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In The Modern Short Story from1809-1953, in his chapter on A.E.Coppard, H.E.Bates complains at Coppard’s use of snippets gathered into notebooks, from observations in the field – literally and metaphorically – and pressed into service as parts of his shorts stories later.
It seems a strange thing to make a point of denigrating. Why shouldn’t a writer record what he has observed and find a use for it later? Part of the answer may lie in Bates’ attitude to his own writing. I recently got hold of a 1938 collection of Bates’ short stories: Country Tales, ironic in its name considering Bates’ comments about Coppard’s use of the term, published by the Readers Union. An unexpected bonus was that in addition to the thirty stories, was an essay by Bates himself, on his own writing processes. Dismissing a description of himself as ‘a writer with a carefully polished style’, Bates insists that he wrote ‘easily. Quickly and light heartedly, often between breakfast and lunch’, and, quoting Edward Garnett, with ‘a facile devil inside’.
But that devil, allowing Bates to write ‘quickly and happily’, might be much nearer to those notebooks than is immediately apparent. Isn’t it the case that Garnett’s devil is really a metaphor for the unconscious memory – the mind’s storehouse notebook, accessed automatically in the moments of creativity? We may not know specifically where our phrases, images and metaphors have come from, but surely, they come from our recollections and interpretations of what we have seen and heard, and read, over the years of our lives? The way we access those memories may be more mysterious than the way we might consult a notebook, but is it essentially different?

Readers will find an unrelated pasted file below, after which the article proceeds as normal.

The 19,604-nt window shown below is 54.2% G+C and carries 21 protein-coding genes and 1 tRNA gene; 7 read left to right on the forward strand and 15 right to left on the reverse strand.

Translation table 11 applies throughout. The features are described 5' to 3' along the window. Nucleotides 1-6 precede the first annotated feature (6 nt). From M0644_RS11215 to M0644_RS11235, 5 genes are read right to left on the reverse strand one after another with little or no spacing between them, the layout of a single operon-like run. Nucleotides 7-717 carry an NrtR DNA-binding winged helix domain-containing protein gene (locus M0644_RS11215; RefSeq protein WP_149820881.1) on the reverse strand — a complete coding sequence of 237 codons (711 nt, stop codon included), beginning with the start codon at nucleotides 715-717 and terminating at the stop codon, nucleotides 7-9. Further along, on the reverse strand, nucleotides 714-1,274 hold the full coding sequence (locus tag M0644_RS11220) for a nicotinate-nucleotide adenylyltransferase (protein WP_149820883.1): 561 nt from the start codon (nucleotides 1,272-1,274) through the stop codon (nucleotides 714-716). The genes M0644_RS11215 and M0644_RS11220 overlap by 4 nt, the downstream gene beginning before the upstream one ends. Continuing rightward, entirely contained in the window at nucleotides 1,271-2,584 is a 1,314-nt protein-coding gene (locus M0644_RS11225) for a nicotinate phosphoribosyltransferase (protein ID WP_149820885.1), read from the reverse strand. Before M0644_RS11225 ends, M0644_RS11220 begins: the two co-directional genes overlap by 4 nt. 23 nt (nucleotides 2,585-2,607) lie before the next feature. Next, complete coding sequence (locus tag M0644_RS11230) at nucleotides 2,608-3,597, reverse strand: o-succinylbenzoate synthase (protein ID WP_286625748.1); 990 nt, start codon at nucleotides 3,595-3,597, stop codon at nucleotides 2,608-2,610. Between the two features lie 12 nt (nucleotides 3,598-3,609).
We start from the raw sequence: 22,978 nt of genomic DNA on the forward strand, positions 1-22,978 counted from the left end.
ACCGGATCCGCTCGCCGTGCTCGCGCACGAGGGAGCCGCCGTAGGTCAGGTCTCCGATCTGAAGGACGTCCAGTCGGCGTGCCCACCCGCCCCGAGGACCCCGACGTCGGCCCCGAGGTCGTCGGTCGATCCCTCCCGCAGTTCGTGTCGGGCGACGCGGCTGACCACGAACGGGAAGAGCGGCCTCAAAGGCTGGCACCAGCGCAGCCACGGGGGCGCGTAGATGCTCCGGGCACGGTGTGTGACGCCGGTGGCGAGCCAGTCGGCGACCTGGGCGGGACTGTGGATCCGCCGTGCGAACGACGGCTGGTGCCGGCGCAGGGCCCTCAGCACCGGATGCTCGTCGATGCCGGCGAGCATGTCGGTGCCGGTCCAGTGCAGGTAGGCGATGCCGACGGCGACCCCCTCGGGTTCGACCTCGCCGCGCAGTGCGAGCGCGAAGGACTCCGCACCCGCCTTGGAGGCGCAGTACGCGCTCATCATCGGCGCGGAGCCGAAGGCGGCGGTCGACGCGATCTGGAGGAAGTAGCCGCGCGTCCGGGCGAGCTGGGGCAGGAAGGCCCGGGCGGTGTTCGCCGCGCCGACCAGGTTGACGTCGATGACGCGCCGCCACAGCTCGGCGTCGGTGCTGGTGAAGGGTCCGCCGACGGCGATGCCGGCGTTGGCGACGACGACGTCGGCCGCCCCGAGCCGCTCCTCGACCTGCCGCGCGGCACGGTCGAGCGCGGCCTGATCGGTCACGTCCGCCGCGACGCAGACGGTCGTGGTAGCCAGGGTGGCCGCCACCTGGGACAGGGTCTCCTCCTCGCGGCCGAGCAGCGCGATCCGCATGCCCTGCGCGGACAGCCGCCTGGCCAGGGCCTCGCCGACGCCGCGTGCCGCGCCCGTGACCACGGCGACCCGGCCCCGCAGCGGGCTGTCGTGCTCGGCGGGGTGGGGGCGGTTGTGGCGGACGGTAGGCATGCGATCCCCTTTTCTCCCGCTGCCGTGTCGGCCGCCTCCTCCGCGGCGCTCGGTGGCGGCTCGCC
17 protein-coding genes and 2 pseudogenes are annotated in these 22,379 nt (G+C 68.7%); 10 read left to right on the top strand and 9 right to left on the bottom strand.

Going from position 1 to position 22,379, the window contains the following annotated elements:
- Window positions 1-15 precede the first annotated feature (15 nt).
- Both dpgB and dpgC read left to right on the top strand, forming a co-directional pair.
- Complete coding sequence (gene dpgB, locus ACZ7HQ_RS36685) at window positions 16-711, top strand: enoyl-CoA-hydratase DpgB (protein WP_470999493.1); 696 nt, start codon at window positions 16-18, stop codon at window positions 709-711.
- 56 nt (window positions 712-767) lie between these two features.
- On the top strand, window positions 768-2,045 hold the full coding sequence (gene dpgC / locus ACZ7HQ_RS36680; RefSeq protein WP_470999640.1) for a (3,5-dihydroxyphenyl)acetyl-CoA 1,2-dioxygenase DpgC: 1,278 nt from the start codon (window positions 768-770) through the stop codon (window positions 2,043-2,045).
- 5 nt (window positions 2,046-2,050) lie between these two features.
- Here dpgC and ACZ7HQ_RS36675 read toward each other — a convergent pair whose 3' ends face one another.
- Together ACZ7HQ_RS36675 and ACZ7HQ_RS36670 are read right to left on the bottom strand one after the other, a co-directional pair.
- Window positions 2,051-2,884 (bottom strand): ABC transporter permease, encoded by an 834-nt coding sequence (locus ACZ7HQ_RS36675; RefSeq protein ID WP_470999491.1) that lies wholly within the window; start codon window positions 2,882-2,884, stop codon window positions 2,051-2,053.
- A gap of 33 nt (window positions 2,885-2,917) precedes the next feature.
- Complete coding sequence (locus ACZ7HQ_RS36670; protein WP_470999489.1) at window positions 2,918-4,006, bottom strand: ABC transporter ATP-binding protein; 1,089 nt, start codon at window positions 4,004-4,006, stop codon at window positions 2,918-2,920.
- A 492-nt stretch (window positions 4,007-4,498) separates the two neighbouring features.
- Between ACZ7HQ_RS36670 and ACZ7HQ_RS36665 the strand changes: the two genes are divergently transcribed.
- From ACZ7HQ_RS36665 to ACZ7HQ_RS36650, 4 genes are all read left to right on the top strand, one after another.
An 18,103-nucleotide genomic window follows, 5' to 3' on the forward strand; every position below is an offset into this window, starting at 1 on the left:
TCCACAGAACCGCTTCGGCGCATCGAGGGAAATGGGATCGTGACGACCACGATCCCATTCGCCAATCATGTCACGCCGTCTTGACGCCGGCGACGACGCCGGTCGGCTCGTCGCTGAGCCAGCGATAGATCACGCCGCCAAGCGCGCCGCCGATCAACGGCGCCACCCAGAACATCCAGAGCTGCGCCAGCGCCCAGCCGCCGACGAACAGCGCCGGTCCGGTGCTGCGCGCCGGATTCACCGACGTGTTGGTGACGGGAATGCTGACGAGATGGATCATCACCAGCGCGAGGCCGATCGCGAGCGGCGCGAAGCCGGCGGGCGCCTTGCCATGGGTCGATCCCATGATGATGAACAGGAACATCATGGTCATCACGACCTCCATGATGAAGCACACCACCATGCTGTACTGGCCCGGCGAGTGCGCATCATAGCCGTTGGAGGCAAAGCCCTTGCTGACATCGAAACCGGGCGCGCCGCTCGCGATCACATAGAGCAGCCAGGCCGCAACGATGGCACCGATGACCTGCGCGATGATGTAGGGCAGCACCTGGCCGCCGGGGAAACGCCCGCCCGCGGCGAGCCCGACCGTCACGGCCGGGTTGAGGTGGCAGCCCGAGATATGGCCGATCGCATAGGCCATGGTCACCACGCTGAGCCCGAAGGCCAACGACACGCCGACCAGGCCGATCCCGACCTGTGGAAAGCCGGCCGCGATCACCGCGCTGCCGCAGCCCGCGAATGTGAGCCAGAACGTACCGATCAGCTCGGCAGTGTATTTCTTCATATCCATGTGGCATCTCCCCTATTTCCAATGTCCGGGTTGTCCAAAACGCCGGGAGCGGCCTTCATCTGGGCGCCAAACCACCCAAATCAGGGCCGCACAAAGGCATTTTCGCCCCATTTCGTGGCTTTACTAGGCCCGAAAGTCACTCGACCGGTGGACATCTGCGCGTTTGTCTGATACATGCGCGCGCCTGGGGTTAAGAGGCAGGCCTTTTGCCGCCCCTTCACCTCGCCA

I am a notebook user myself – which perhaps explains to some extent my instinct to defend Coppard’s practice – and I know from experience that the mere act of writing down a phrase or a scene may be enough to lodge it in what we might call a ‘ready access’ memory from which it will be retrieved without the need to actually re-read it!